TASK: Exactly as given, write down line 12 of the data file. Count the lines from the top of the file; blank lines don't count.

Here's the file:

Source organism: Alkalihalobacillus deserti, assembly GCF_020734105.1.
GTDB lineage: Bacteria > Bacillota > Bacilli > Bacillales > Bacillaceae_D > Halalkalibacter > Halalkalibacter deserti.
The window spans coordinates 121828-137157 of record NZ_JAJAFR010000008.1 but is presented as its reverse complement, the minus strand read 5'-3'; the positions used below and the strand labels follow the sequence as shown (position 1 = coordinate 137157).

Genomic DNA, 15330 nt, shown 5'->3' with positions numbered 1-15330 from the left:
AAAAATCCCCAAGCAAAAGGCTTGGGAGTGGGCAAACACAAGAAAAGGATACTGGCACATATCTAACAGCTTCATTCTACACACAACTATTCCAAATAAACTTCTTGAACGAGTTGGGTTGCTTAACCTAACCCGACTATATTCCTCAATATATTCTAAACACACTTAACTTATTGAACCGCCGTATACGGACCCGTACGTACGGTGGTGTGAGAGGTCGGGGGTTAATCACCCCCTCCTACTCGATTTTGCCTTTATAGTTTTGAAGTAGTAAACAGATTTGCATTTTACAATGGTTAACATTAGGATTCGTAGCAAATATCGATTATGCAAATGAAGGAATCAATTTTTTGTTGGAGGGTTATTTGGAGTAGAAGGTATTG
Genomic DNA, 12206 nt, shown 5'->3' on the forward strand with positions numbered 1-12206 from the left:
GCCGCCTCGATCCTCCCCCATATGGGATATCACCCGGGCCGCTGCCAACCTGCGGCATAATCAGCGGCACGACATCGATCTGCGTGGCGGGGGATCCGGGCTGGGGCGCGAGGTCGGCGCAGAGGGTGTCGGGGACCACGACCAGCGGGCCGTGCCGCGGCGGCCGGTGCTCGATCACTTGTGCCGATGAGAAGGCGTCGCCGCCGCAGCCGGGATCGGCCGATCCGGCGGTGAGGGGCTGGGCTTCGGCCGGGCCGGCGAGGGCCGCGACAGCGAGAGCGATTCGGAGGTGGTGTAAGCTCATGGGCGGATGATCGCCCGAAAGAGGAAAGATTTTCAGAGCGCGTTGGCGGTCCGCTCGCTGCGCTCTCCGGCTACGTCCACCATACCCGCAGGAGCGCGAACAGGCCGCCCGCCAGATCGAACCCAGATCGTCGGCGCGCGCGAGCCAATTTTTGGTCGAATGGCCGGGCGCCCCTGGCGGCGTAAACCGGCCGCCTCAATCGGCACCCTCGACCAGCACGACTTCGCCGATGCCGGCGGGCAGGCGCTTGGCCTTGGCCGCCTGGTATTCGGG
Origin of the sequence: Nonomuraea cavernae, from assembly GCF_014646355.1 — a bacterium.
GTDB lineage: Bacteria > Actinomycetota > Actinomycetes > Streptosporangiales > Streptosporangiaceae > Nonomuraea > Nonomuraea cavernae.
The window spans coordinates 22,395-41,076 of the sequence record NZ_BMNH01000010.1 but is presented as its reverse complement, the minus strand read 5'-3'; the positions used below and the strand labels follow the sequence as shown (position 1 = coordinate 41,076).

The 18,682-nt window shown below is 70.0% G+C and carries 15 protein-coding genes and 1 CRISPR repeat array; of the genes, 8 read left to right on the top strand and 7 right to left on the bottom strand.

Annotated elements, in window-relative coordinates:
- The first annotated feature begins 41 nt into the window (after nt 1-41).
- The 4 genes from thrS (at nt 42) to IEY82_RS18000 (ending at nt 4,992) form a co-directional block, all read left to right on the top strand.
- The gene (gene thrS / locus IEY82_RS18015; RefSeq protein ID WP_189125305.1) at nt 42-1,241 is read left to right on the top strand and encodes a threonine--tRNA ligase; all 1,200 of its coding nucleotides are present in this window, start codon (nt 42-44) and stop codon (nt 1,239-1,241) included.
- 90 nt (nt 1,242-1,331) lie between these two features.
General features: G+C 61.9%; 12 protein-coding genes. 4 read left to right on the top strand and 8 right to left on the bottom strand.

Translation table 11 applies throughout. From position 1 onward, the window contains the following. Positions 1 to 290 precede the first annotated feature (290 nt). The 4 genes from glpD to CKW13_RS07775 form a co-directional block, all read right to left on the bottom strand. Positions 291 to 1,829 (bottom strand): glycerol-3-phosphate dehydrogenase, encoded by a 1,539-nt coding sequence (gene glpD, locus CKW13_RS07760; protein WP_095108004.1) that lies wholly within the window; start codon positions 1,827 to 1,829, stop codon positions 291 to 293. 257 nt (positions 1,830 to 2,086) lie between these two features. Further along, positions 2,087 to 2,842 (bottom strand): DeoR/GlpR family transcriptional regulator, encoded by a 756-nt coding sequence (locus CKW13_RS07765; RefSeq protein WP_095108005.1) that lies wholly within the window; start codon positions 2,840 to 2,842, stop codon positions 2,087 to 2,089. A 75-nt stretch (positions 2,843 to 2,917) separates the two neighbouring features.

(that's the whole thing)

Annotated elements, in window-relative coordinates: